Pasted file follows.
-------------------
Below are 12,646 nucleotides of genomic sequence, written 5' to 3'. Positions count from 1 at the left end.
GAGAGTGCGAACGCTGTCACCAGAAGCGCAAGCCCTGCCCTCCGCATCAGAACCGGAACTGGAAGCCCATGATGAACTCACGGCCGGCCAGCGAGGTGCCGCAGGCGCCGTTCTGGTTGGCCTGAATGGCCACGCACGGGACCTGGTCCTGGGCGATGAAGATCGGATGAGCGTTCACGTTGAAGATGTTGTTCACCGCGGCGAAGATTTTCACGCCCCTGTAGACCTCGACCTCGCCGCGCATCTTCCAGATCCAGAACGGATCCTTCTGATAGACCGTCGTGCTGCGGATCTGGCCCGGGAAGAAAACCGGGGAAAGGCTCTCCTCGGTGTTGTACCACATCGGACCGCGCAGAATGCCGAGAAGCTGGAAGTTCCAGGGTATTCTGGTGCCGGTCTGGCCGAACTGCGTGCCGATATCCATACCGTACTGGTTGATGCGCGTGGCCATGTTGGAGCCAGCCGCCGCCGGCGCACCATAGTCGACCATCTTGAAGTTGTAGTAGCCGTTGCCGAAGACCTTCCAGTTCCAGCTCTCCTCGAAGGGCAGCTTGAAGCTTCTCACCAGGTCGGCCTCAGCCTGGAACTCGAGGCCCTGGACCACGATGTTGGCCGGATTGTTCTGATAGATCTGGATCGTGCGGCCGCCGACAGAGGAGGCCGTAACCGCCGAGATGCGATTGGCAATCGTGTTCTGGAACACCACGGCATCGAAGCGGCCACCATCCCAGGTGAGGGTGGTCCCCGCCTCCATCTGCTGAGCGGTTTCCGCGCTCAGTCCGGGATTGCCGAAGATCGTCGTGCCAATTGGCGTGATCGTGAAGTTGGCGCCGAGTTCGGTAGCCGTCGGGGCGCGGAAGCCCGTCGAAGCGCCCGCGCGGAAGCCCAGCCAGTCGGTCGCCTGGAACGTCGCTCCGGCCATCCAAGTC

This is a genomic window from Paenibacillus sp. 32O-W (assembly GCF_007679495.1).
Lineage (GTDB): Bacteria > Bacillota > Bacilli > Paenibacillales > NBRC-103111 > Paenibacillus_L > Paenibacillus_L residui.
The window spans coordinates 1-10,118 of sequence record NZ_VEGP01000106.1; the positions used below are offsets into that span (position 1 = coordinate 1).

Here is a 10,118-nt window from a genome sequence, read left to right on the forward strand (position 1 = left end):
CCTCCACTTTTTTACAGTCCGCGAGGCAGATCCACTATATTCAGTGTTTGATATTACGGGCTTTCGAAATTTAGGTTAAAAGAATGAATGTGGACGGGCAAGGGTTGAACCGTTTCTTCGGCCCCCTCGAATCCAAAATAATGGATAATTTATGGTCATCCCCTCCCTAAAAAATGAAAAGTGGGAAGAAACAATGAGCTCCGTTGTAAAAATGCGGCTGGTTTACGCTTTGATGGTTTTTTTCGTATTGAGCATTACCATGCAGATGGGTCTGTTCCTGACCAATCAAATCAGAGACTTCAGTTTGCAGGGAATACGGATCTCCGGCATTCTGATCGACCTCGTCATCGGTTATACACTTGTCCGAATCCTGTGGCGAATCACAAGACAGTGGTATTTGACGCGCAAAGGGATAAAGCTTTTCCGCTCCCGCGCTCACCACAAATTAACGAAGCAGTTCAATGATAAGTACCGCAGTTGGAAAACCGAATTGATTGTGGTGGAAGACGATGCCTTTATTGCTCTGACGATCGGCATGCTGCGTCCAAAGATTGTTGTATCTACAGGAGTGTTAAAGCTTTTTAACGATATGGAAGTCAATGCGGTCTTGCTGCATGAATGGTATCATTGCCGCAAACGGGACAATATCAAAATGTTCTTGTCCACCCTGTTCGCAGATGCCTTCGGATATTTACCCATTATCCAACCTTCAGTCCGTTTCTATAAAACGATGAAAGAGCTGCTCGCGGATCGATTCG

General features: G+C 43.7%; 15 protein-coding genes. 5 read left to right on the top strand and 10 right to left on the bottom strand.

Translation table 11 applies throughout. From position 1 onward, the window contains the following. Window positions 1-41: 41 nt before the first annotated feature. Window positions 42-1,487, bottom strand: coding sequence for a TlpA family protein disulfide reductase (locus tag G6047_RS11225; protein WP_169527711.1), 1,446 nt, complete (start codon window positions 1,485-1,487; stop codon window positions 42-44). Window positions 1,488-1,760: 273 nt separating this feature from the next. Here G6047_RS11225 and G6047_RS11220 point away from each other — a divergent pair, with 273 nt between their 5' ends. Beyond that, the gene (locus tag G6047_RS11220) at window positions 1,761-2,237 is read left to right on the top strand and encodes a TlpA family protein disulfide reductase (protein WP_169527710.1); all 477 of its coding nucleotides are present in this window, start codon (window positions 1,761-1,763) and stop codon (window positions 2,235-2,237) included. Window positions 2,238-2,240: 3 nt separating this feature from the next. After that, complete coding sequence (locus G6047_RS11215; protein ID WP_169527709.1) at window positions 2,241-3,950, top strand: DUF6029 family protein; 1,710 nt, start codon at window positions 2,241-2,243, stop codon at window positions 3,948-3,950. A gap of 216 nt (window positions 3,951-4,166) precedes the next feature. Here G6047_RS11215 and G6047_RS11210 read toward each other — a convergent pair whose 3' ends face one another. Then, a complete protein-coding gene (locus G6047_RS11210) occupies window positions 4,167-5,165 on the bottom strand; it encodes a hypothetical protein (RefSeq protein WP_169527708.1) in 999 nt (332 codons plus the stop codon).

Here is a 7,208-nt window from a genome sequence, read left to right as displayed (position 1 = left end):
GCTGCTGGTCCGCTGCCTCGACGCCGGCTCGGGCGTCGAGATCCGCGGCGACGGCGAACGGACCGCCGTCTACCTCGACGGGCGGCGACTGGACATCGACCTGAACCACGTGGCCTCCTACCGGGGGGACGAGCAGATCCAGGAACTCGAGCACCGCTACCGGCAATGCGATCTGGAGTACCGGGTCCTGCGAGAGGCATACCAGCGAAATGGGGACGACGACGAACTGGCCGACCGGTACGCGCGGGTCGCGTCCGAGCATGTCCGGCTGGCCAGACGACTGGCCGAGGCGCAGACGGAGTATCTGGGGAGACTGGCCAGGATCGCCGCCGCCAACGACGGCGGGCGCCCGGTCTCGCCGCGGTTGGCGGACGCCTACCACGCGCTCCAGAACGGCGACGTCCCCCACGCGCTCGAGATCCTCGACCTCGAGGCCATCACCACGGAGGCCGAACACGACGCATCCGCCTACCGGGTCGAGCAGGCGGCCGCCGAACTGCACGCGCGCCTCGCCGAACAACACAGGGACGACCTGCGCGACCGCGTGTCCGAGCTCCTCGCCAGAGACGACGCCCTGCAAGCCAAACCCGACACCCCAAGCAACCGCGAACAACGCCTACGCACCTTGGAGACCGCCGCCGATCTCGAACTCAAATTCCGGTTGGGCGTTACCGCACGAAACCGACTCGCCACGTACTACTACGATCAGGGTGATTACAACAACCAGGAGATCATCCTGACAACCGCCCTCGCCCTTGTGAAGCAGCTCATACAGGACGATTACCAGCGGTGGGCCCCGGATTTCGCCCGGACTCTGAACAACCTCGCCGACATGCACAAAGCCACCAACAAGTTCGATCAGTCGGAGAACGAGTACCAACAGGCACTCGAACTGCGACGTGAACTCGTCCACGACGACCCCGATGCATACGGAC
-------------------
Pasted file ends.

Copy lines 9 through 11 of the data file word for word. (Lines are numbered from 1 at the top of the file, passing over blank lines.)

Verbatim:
Translation table 11 applies throughout. From position 1 onward, the window contains the following. Window positions 1-41: 41 nt before the first annotated feature. Window positions 42-1,487, bottom strand: coding sequence for a TlpA family protein disulfide reductase (locus tag G6047_RS11225; protein WP_169527711.1), 1,446 nt, complete (start codon window positions 1,485-1,487; stop codon window positions 42-44). Window positions 1,488-1,760: 273 nt separating this feature from the next. Here G6047_RS11225 and G6047_RS11220 point away from each other — a divergent pair, with 273 nt between their 5' ends. Beyond that, the gene (locus tag G6047_RS11220) at window positions 1,761-2,237 is read left to right on the top strand and encodes a TlpA family protein disulfide reductase (protein WP_169527710.1); all 477 of its coding nucleotides are present in this window, start codon (window positions 1,761-1,763) and stop codon (window positions 2,235-2,237) included. Window positions 2,238-2,240: 3 nt separating this feature from the next. After that, complete coding sequence (locus G6047_RS11215; protein ID WP_169527709.1) at window positions 2,241-3,950, top strand: DUF6029 family protein; 1,710 nt, start codon at window positions 2,241-2,243, stop codon at window positions 3,948-3,950. A gap of 216 nt (window positions 3,951-4,166) precedes the next feature. Here G6047_RS11215 and G6047_RS11210 read toward each other — a convergent pair whose 3' ends face one another. Then, a complete protein-coding gene (locus G6047_RS11210) occupies window positions 4,167-5,165 on the bottom strand; it encodes a hypothetical protein (RefSeq protein WP_169527708.1) in 999 nt (332 codons plus the stop codon).

Here is a 7,208-nt window from a genome sequence, read left to right as displayed (position 1 = left end):
GCTGCTGGTCCGCTGCCTCGACGCCGGCTCGGGCGTCGAGATCCGCGGCGACGGCGAACGGACCGCCGTCTACCTCGACGGGCGGCGACTGGACATCGACCTGAACCACGTGGCCTCCTACCGGGGGGACGAGCAGATCCAGGAACTCGAGCACCGCTACCGGCAATGCGATCTGGAGTACCGGGTCCTGCGAGAGGCATACCAGCGAAATGGGGACGACGACGAACTGGCCGACCGGTACGCGCGGGTCGCGTCCGAGCATGTCCGGCTGGCCAGACGACTGGCCGAGGCGCAGACGGAGTATCTGGGGAGACTGGCCAGGATCGCCGCCGCCAACGACGGCGGGCGCCCGGTCTCGCCGCGGTTGGCGGACGCCTACCACGCGCTCCAGAACGGCGACGTCCCCCACGCGCTCGAGATCCTCGACCTCGAGGCCATCACCACGGAGGCCGAACACGACGCATCCGCCTACCGGGTCGAGCAGGCGGCCGCCGAACTGCACGCGCGCCTCGCCGAACAACACAGGGACGACCTGCGCGACCGCGTGTCCGAGCTCCTCGCCAGAGACGACGCCCTGCAAGCCAAACCCGACACCCCAAGCAACCGCGAACAACGCCTACGCACCTTGGAGACCGCCGCCGATCTCGAACTCAAATTCCGGTTGGGCGTTACCGCACGAAACCGACTCGCCACGTACTACTACGATCAGGGTGATTACAACAACCAGGAGATCATCCTGACAACCGCCCTCGCCCTTGTGAAGCAGCTCATACAGGACGATTACCAGCGGTGGGCCCCGGATTTCGCCCGGACTCTGAACAACCTCGCCGACATGCACAAAGCCACCAACAAGTTCGATCAGTCGGAGAACGAGTACCAACAGGCACTCGAACTGCGACGTGAACTCGTCCACGACGACCCCGATGCATACGGAC